Friday, May 17, 2013

how to disable secure boot when Windows 8 is installed

And you want to create a multiboot with another Linux installation.

Look here


Copied this, a part of the article from Ask Ubuntu to have it more easy to find:
many thanks to the original poster.


Create a new partition from within windows 8: 
Run compmgmt.msc as admin on Windows 8. (Open the Charms bar with Windows key + c and search powershell and rightclick on the program icon and execute as administrator.)
From there on, create a partition with enough size. Note that I mention creating this FROM Windows 8 because I have had cases where doing the partition from the LiveUSB rendered Windows 8 unbootable, even after doing a boot repair. So to remove that problem or have a greater chance of removing it (Or simply skipping the problem altogether) and making sure both systems work, partition your hard drive from within Windows 8 first.

Windows 8 shoould not be  shutdown in either Hibernation mode or any other mode that leaves it on a saved state. Shut Windows 8 in the normal way, with the shutdown option. This will prevent other problems related to this from appearing.

Check if secure boot is indeed enabled:

We first need to know with what type of motherboard options we are dealing with. Open a terminal (By going to the start menu and typing powershell for example) and run the terminal as an Administrator (Right Click the app that will show in the start menu and select Run as Administrator). Now type Confirm-SecureBootUEFI. This can give you 3 results:
True - Means your system has Secure boot and is Enabled
False - Means your system has Secure boot and is Disabled

Cmdlet not supported on this platform - Means your system does not support Secure boot and most likely you do not need this guide. You can install Ubuntu by simply inserting the LiveCD or LiveUSB and doing the installation procedure without any problems.

If you have it Enabled and have the necessary partitioning done then we can proceed with this guide. After booting into Windows 8 we go to the power off options and while holding the SHIFT key, click on Restart.

enter image description here

Or If this doesn't work for you:
On systems with Windows 8 pre-installed, you can access the UEFI (BIOS) setup screens from the Windows 8 boot menu:
  1. Press the Windows (Image: icon_Windows8_key.png) key + C, or swipe in from the right edge of the screen to open your Charms.
  2. Click Settings.
  3. Click Change PC Settings.
  4. In PC Settings, select General.
  5. Under Advanced startup, click Restart now. The system will restart and show the Windows 8 boot menu.
  6. In the boot menu, select Troubleshoot.
  7. In the Troubleshoot menu, select Advanced options.
  8. In the Advanced options menu, select UEFI Firmware Settings.
  9. Click Restart to restart the system and enter UEFI (BIOS).
Windows 8 will show you a totally different restart window:
enter image description here
When you get the menu above, select Troubleshoot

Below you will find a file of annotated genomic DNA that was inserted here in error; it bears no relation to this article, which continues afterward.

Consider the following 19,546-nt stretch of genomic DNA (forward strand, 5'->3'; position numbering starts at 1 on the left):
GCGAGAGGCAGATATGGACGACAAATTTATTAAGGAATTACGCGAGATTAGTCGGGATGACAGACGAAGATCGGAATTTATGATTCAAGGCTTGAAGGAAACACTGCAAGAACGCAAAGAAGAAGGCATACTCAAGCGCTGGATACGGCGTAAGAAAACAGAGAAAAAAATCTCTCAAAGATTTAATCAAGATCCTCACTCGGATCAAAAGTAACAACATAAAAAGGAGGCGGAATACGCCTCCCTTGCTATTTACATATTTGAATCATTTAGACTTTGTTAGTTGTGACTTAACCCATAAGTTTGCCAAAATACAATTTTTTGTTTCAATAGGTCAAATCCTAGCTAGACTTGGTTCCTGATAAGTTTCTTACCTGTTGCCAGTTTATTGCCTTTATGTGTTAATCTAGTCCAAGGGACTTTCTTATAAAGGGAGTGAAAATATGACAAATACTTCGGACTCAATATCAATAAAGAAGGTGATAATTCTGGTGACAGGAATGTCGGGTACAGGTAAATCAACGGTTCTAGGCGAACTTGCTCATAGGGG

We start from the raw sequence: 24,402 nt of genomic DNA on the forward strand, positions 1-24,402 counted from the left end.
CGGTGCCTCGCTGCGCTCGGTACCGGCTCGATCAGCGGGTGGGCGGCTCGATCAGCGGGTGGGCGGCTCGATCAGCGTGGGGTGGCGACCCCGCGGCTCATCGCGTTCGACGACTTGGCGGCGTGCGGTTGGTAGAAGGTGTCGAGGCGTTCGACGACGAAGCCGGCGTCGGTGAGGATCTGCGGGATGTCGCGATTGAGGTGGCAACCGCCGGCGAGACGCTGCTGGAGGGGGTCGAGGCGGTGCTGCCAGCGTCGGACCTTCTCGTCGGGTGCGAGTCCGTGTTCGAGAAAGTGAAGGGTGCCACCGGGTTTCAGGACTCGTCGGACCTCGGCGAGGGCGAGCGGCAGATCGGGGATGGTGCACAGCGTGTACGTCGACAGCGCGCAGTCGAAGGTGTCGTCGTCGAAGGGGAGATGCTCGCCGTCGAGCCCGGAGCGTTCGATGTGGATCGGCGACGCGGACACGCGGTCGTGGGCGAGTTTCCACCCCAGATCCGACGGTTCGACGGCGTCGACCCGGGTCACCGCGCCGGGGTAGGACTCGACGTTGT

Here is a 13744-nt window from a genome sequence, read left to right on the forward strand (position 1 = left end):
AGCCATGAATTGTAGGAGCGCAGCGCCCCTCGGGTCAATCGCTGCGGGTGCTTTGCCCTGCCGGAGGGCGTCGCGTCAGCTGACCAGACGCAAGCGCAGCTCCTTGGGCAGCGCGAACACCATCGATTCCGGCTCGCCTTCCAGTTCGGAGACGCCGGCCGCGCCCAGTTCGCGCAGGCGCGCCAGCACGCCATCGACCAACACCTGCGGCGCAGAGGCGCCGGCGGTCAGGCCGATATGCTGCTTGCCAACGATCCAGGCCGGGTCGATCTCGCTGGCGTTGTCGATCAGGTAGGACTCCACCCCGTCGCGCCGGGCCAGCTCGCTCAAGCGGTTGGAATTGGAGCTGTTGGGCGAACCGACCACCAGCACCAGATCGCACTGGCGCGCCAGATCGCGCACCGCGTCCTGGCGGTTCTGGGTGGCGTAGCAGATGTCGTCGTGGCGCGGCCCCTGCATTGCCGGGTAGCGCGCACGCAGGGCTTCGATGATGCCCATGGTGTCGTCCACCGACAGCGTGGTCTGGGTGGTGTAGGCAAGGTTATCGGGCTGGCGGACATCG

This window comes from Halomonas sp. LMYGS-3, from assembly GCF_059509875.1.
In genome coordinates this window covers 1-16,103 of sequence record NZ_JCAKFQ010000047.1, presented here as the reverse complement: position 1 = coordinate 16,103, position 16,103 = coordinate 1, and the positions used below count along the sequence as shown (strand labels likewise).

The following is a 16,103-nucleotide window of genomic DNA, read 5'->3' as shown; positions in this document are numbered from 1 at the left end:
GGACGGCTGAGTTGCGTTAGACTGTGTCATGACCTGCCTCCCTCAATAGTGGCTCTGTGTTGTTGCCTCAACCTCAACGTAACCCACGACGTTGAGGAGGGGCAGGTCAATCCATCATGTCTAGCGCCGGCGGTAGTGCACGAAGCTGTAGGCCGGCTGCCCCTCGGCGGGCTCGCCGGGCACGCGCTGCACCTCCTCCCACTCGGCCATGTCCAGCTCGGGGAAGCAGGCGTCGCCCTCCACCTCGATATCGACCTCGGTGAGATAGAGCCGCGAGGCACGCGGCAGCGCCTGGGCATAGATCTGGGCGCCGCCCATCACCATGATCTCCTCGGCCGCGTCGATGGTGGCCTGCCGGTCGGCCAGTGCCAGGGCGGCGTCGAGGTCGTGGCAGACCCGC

You will then get the following options:
enter image description here



Select UEFI Firmware Settings
THIS IS AN IMPORTANT PART
The system will reboot and you will be allowed to go to the BIOS (If not press the appropriate key, some common are DEL,F2 or F10).
In this part I can't help much since each BIOS is different for each Motherboard model. There are 2 options you can take here, you can either look for an option to disable Secure Boot or an option to disable UEFI. In most cases you will be able to find both, it will show in the BIOS as an option called Secure Boot or Enable UEFI.

If you find this options, then disable Secure Boot, to be able to still stay in UEFI mode and also be able to Boot with Ubuntu. In most motherboards, this will be the only option you actually need to change and also will be the only option you see related to UEFI because they will not offer the possibility to disable UEFI.

In other motherboards that do offer the possibility to disable UEFI which would completely eliminate UEFI and Secure Boot on it and boot in the normal BIOS like way, if you find this is the way you want (To have a UEFI free computer and not face any of the problems related to this) then by all means do it. I for one have tested the Intel DZ68DB and did both case studies.
Remember to also select the Boot Order to make sure that it boots either your CDROM, DVDROM or USB Drive so you can boot from your Live Ubuntu image after rebooting.


Some points we should consider before continuing:
  1. If Windows 8 was installed with UEFI enabled, it is recommended to stay in UEFI, but you can actually disable it and after installing Ubuntu, GRUB will create the bootable part for Windows 8. But in the case where you disable UEFI and want to access Windows 8 afterwards (before installing Ubuntu), it will not work since the boot part for Windows 8 needs UEFI.
  2. If you only disable Secure Boot, there is no problem. You are only disabling the part that creates the most problem between Windows and Linux, which is the one that prevents Ubuntu from booting correctly. In either case, if you disable any of them and install Ubuntu, you will be able to boot to Windows 8 afterwards through the GRUB Boot Menu.
Now before saving, some motherboards offer a Boot Mode option. Verify that this option is not pointing to UEFI Boot but instead to CSM Boot (Compatibility Support Module) which provides support for Legacy BIOS like systems.
Other systems offer a UEFI Boot option you can enable or disable. Depending on the options I mentioned above you can set this to the one you want.
And lastly others offer a UEFI/Legacy Boot First option where you select which one you wish to use first. Obviously the option is self explanatory.
Now save the changes and reboot.





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